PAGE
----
Africa has an amazingly rich and complex history and there have been hundreds of important kings, queens, sultans, chiefs, and emperors throughout the millennia. Unfortunately, not all of them are as well known to Westerners as they should be. From great warrior kings to early feminist queens to important political reformers, there are so many great stories and things to learn from them. Largely overshadowed by modern dictators, here are 15 of the most important historical rulers of Africa.
While not the sole monarch of Egypt, she was a hugely important queen, reigning with her husband, Pharaoh Akhenaten and changing Egypt for centuries to come. From the mid-1300s BC, Queen Nefertiti and her husband created an entire new monotheistic religion focusing on the worship of Aten, or the sun disc. Ruling during what is considered to be the wealthiest period of Ancient Egypt, she was immortalized by the famous bust which resides in Berlin’s New Museum.
2) Askia the Great
Askia Muhammad I was one of the most significant emperors of the Songhai Empire in present-day Mali, rising to prominence in the late 15th century. Under his rule, the Songhai Empire became the largest and most powerful kingdom in West Africa, controlling trade routes, politics, and spreading Islam throughout the region. Likewise, Mali became the most important center of culture, trade, and learning in the region.
3) Shaka Zulu
Shaka kaSenzangakhona (don’t worry, we can’t pronounce it, either) was the most important ruler of the mighty Zulu kingdom in the early 1800s. Uniting many neighboring and dissenting tribes, his reign extended over a large swath of southern Africa. Also known as a hugely influential military reformer, he was known for his brutality and erratic behavior in his later years and was eventually assassinated, but not before changing the history of South Africa.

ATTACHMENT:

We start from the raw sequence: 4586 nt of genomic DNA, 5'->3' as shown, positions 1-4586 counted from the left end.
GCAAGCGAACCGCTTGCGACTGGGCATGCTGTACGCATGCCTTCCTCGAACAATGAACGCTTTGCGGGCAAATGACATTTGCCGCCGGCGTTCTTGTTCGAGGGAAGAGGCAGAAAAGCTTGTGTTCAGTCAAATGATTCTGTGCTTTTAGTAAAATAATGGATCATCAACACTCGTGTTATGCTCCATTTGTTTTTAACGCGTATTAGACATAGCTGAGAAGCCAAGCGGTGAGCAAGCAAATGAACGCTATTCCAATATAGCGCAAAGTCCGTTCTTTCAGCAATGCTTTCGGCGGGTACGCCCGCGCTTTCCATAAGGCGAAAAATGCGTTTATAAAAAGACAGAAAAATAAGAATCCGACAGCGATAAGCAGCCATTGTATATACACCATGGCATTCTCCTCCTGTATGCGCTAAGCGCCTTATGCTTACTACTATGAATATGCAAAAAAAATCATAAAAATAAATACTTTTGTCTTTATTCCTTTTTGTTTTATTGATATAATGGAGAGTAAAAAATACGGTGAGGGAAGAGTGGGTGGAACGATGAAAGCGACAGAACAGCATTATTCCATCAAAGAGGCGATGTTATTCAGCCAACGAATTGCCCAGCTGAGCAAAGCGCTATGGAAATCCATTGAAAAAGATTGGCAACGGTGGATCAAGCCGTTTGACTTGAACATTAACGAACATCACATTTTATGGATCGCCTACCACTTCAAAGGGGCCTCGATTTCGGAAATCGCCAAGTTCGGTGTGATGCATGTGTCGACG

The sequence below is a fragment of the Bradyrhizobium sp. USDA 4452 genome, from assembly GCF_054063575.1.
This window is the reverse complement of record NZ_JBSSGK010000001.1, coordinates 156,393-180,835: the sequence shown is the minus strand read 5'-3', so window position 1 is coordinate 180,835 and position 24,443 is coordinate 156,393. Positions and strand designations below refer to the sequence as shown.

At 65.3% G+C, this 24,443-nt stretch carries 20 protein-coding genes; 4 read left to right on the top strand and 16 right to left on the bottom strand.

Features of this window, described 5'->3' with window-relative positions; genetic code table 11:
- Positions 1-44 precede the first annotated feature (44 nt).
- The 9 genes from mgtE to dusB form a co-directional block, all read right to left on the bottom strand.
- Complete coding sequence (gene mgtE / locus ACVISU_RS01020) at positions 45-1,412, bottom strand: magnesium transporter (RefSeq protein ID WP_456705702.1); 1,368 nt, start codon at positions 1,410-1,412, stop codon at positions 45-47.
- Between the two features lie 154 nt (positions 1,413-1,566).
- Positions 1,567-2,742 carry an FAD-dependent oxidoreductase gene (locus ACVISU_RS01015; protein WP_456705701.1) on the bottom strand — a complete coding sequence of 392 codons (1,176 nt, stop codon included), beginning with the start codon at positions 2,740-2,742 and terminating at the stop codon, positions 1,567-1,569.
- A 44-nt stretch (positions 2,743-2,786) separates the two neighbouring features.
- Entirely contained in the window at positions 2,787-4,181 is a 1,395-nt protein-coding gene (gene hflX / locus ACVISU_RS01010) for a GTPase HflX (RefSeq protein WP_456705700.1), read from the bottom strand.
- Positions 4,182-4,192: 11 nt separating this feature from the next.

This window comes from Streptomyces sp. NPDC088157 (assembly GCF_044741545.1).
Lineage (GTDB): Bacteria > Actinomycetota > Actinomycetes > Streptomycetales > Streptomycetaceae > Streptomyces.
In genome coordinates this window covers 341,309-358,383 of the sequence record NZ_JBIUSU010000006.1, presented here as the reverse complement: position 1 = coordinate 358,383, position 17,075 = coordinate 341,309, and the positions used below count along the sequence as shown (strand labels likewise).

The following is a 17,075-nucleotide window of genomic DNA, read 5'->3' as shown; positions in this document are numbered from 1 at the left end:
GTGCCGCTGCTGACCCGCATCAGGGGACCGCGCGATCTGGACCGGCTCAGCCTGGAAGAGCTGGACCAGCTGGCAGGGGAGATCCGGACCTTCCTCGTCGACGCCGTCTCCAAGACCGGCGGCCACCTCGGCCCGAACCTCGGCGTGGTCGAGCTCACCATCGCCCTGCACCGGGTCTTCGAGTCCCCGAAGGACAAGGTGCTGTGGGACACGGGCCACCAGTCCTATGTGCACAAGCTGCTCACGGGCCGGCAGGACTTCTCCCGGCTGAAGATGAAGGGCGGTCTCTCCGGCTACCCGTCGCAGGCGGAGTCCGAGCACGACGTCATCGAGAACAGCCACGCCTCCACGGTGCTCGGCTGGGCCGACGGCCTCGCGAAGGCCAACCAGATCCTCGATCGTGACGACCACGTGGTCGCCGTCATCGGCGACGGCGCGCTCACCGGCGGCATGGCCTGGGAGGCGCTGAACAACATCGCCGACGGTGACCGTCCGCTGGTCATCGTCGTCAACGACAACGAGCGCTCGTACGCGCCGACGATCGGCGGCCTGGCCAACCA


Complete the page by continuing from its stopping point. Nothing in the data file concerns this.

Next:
4) Haile Selassie
Emperor Haile Selassie I was the Emperor of Ethiopia for close to 60 years and regarded by many as a living god. Tracing his dynasty from King Solomon and the Queen of Sheba (also included in this list), he was the last traditional ruler over one of the greatest nations in Africa and the only one to never be colonized. Despite repelling the Italians during WWII and doing much for the country, many blame his slow pace of modernization as his downfall, and he was eventually deposed and imprisoned by the military.
5) Queen Mother of Ejisu
Yaa Asantewaa was the queen mother of Ejisu in the Ashanti Empire. While her brother the Ejisuhene actually ruled the empire, she was crucial in leading the Ashanti rebellion against British colonialists in what became known as the War of the Golden Stool in 1900. Though she did not actually fight, she did lead Ashanti troops but was eventually defeated after several years and sent into exile in the Seychelles, marking the end of the Anglo-Asante wars.
6) Hannibal of Carthage
Inarguably one of the world’s most brilliant (and maybe slightly unhinged) military minds, many people know the story of Hannibal (no, not Lecter). Born in Carthage, now Tunis, in 247 BC, he was a military commander during the Punic Wars known for leading his entire army including war elephants overland through Europe and the Alps in order to sack Rome by surprise as no one would expect a land invasion. Rome’s counterattack forced him all the way back to Africa, but his military prowess is still renowned to this day, as is the Carthaginian Empire.
Another important Egyptian Queen, Hatshepsut reigned during the 18th Dynasty from 1479-1458 BC. While she technically ruled with Thutmose III, he was a child and reigned in title only. Some Egyptologists say Hatshepsut is the first great woman of history to be recorded as she was known for greatly expanding Egypt’s trade networks as well as undertaking various building projects like the Temple of Karnak.
8) The King Shark